Obama calls for immigration system reform

Barack Obama: "We have strengthened border security beyond what many people believed was possible"

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President Barack Obama has called for broad reform of the US immigration system, while highlighting steps he has taken to strengthen border security.

In Texas, Mr Obama backed a path to legal status for illegal immigrants, as well as crackdowns on employers who hire illegal workers.

He called on Congress to reject "the usual Washington games" and enact a comprehensive overhaul.

An estimated 11m illegal immigrants, most of them Hispanic, live in the US.

In El Paso, a Texas border city, Mr Obama said he had satisfied calls from conservatives to tighten security at the border and to increase deportations of illegal immigrants.

He called on Congress to reform the immigration system in a manner that would encourage skilled and motivated immigrants to participate in American society while ending what he called an underground economy that preys on low-wage illegal immigrants.

Analysis

Once again, the president is making the case for reform of a system he calls broken. At a time when everyone is focused on the economy, Mr Obama said immigration reform was an economic imperative.

When it came to reform might look like, Mr Obama didn't appear to have anything new to say, but he said there was a growing coalition of politicians, police chiefs, businessmen and religious leaders across the country who now agree on the need for change.

It's very unlikely to result in new legislation this side of next year's presidential election - there just isn't the political appetite - but Mr Obama wants to reassure disillusioned Hispanic voters, who want reform, that they shouldn't abandon him

"We need to come together around reform that reflects our values as a nation of laws and a nation of immigrants, that demands everyone take responsibility," he said.

Immigration reform is of particular importance to the growing Hispanic electorate, which is Democratic-leaning and whose continued support Mr Obama will need in his 2012 re-election bid.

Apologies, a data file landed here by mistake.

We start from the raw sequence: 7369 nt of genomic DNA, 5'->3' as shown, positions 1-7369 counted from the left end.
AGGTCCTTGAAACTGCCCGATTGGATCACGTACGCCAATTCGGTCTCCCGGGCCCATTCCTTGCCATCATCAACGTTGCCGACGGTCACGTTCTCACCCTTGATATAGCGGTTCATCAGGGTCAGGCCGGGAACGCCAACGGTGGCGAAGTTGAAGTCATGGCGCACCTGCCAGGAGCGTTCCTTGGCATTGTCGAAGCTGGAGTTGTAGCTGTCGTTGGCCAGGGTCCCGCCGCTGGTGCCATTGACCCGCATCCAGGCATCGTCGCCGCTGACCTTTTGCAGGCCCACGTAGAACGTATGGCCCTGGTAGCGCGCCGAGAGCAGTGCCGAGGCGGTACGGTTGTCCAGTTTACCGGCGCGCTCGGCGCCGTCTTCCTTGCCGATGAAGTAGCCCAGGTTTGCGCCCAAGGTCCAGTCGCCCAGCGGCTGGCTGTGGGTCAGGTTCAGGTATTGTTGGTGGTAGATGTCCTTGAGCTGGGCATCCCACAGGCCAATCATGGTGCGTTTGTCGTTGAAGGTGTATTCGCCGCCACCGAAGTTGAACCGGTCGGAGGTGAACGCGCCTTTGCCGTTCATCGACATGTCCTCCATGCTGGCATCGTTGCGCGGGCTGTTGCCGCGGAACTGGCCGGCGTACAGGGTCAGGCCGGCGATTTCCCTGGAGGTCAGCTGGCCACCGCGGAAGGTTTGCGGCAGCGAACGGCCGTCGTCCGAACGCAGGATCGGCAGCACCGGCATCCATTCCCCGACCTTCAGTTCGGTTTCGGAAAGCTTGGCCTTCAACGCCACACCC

Ahead of Mr Obama's speech, White House aides stressed Mr Obama remained committed to reform, even though Republicans derailed overhaul efforts in 2006, 2007 and 2010.

In Texas, Mr Obama mocked Republican opponents on the issue.

"We have gone above and beyond what was requested by the very Republicans who said they supported broader reform as long as we got serious about enforcement," Mr Obama said.

"But even though we've answered these concerns, I suspect there will be those who will try to move the goal posts one more time... Maybe they'll say we need a moat. Or alligators in the moat."

Opponents, mostly conservatives, have criticised proposals as an unacceptable "amnesty" for people who have broken the law - even though one major proposal backed by Democrats would have applied only to those who came to the US as children.

State crackdowns

Illegal immigrants in the US

  • 11m in the US in 2010, down from a peak of 12m in 2007
  • 393,000 deported in 2009, up from 183,000 a decade earlier
  • About 76% are Hispanic
  • Top places of origin are Mexico (59%), Asia (11%) Central America (11%) and South America (7%)
  • 73% of children of illegal immigrants are US citizens

Source: Pew Hispanic Center estimates, Department of Homeland Security

While Washington DC has been unable to achieve federal immigration reform, three states have sought to take action themselves.

Arizona, Georgia and Utah have passed measures giving police the power to demand documentation from people they suspect of being illegal immigrants who have been detained on other charges.

Arizona's law has been put on hold by the federal courts.

Meanwhile, a judge in Utah blocked the state's new immigration law on Friday, just hours after it went into effect.

District Judge Clark Waddoups issued his ruling in Salt Lake City, citing its similarity to Arizona's law.

The American Civil Liberties Union and National Immigration Law Center had sued to stop the law in Utah, saying it was modelled after the Arizona and that its implementation could lead to racial profiling.

In 2008, 67% of Hispanics voted for Mr Obama, compared with 31% for Republican John McCain, exit polls showed.

The Hispanic vote pushed Mr Obama over the margin of victory in four states won by President George Bush in 2004, some analysts calculate.

The Republican Party lost significant support among Hispanic voters following the 2004 election, in which Mr Bush won 40% of the Hispanic vote, in part because of the party's hard line on illegal immigration, analysts say.

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